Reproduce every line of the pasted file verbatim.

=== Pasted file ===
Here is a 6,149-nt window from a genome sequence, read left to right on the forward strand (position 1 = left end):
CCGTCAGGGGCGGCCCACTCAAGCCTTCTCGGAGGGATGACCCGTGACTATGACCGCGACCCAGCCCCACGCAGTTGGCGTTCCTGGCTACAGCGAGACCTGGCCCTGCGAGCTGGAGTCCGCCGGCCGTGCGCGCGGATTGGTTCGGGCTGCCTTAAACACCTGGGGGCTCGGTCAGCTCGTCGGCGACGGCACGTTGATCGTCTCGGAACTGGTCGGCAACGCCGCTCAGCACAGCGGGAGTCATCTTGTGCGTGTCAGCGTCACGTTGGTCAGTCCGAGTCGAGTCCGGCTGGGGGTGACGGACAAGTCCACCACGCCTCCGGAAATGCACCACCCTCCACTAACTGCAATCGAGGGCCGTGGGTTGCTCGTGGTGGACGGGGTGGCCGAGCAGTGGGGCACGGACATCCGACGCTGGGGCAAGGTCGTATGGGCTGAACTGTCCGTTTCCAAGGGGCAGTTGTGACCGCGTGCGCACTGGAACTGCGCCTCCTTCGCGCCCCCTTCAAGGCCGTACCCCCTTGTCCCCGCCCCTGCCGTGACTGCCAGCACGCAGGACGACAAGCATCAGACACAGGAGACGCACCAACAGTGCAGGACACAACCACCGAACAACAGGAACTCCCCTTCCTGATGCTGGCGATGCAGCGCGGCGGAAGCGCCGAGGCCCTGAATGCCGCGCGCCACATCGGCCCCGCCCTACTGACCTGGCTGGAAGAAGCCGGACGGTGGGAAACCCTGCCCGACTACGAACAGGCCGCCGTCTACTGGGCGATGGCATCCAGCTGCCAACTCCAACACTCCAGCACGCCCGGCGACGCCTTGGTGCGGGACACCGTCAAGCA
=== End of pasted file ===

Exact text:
Here is a 6,149-nt window from a genome sequence, read left to right on the forward strand (position 1 = left end):
CCGTCAGGGGCGGCCCACTCAAGCCTTCTCGGAGGGATGACCCGTGACTATGACCGCGACCCAGCCCCACGCAGTTGGCGTTCCTGGCTACAGCGAGACCTGGCCCTGCGAGCTGGAGTCCGCCGGCCGTGCGCGCGGATTGGTTCGGGCTGCCTTAAACACCTGGGGGCTCGGTCAGCTCGTCGGCGACGGCACGTTGATCGTCTCGGAACTGGTCGGCAACGCCGCTCAGCACAGCGGGAGTCATCTTGTGCGTGTCAGCGTCACGTTGGTCAGTCCGAGTCGAGTCCGGCTGGGGGTGACGGACAAGTCCACCACGCCTCCGGAAATGCACCACCCTCCACTAACTGCAATCGAGGGCCGTGGGTTGCTCGTGGTGGACGGGGTGGCCGAGCAGTGGGGCACGGACATCCGACGCTGGGGCAAGGTCGTATGGGCTGAACTGTCCGTTTCCAAGGGGCAGTTGTGACCGCGTGCGCACTGGAACTGCGCCTCCTTCGCGCCCCCTTCAAGGCCGTACCCCCTTGTCCCCGCCCCTGCCGTGACTGCCAGCACGCAGGACGACAAGCATCAGACACAGGAGACGCACCAACAGTGCAGGACACAACCACCGAACAACAGGAACTCCCCTTCCTGATGCTGGCGATGCAGCGCGGCGGAAGCGCCGAGGCCCTGAATGCCGCGCGCCACATCGGCCCCGCCCTACTGACCTGGCTGGAAGAAGCCGGACGGTGGGAAACCCTGCCCGACTACGAACAGGCCGCCGTCTACTGGGCGATGGCATCCAGCTGCCAACTCCAACACTCCAGCACGCCCGGCGACGCCTTGGTGCGGGACACCGTCAAGCA